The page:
The solubility of carboxylic acids in water is similar to that of alcohols, aldehydes, and also ketones. Acids via fewer than around 5 carbons dissolve in water; those with a greater molecular weight are insoluble owing to the bigger hydrocarbon percentage, which is hydrophobic. The sodium, ammonium, and also potassium salts of carboxylic acids, but, are primarily rather soluble in water. Thus, virtually any kind of carboxylic acid deserve to be made to disfix in water by converting it to such a salt, which is easily done by including a solid base—a lot of commonly sodium hydroxide (NaOH) or potassium hydroxide, (KOH). The calcium and sodium salts of propanoic (propionic) acid are used as preservatives, chiefly in cheese, bread, and also other baked items.

Boiling point

Carboxylic acids have much better boiling points than hydrocarbons, alcohols, ethers, aldehydes, or ketones of equivalent molecular weight. Even the most basic carboxylic acid, formic acid, boils at 101 °C (214 °F), which is substantially greater than the boiling allude of ethanol (ethyl alcohol), C2H5OH, which boils at 78.5 °C (173 °F), although the 2 have practically similar molecular weights. The distinction is that two molecules of a carboxylic acid create 2 hydrogen bonds with each other (2 alcohol molecules deserve to only develop one). Thus, carboxylic acids exist as dimers (pairs of molecules), not only in the liquid state yet even to some degree in the gaseous state.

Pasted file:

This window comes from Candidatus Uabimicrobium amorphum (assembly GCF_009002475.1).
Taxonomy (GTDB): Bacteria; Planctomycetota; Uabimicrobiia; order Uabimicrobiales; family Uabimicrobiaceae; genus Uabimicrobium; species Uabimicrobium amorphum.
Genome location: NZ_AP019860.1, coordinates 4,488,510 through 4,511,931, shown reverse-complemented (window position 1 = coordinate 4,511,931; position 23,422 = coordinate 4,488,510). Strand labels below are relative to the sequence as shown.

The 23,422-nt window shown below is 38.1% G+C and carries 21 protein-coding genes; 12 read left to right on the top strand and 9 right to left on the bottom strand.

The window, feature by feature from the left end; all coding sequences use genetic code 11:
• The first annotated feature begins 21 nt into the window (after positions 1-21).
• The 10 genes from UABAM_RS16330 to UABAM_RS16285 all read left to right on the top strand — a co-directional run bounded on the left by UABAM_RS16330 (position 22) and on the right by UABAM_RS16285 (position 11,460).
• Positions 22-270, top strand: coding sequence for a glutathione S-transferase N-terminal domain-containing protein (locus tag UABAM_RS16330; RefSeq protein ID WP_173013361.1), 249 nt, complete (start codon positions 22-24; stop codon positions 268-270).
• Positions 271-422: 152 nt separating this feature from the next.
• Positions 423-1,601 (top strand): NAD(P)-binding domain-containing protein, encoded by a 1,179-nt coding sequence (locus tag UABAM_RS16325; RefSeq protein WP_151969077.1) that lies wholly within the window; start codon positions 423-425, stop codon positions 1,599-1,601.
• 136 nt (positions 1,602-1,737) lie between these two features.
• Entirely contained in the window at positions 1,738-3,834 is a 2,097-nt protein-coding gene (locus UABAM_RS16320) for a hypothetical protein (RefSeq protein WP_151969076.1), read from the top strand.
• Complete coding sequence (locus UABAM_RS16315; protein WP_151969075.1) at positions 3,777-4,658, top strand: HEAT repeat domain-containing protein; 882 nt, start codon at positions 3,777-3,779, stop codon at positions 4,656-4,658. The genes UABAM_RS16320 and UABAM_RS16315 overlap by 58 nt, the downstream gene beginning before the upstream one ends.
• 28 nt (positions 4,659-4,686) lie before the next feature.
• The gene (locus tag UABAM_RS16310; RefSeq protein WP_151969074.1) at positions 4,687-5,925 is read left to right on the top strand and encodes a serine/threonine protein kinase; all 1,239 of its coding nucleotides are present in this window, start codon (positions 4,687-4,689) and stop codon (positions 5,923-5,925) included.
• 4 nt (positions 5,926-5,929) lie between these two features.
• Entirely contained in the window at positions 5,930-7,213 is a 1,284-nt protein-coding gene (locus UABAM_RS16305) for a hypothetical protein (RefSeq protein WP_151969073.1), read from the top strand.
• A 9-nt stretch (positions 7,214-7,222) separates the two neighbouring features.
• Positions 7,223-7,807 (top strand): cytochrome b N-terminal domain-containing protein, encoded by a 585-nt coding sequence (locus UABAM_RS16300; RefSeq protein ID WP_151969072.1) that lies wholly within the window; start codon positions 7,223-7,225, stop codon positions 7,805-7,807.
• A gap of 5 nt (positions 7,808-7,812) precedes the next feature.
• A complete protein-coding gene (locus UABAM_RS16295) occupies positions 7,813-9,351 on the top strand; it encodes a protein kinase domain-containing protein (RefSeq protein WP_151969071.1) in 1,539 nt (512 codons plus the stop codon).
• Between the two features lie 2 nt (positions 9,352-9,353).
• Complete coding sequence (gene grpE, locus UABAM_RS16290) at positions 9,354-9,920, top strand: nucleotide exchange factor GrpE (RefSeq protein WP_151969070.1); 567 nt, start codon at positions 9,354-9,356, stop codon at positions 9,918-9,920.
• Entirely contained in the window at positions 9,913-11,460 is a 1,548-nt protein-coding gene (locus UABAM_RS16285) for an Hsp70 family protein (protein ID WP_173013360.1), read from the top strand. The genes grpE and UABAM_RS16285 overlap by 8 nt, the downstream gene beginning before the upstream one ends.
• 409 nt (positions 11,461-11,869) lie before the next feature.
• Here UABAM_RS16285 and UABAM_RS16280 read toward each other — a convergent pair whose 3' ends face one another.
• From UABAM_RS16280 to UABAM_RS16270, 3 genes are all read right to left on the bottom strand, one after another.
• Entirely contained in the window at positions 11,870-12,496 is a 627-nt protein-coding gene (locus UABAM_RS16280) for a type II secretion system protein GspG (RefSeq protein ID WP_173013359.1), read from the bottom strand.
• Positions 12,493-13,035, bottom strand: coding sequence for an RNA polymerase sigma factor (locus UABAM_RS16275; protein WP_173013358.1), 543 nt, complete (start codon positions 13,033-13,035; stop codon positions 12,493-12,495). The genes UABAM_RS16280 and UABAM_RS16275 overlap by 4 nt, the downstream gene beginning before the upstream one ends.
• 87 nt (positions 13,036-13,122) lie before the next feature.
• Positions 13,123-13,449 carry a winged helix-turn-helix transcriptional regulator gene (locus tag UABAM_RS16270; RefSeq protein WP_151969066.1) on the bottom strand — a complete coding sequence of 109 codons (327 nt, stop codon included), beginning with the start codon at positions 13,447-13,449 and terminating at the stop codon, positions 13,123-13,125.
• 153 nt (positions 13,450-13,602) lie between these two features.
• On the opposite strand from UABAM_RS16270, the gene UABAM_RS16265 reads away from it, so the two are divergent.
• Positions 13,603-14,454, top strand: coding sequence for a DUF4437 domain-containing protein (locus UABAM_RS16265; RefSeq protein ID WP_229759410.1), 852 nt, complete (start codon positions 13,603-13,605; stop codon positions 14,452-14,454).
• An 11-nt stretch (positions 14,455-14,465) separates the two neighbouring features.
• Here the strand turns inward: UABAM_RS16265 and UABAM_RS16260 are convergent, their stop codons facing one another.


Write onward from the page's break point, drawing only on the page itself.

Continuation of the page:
Thus, boiling a carboxylic acid calls for the addition of even more warmth than boiling the corresponding alcohol, bereason (1) if the dimer persists in the gaseous state, the molecular weight is in impact doubled; and also, (2) if the dimer is damaged upon boiling, additional power is required to break the two hydrogen bonds. Carboxylic acids with higher molecular weights are solids at room temperature (e.g., benzoic and palmitic acids). Virtually all salts of carboxylic acids are solids at room temperature, as deserve to be expected for ionic compounds.

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Unbranched-chain carboxylic acids (fatty acids) that are liquids at room temperature, specifically those from propanoic (C3) to decanoic (C10) acid, have actually very foul, disagreeable odours. An example is butanoic (butyric) acid (C4), which is the main ingredient in stale perspiration and also thus the chief reason of “locker-room” odour.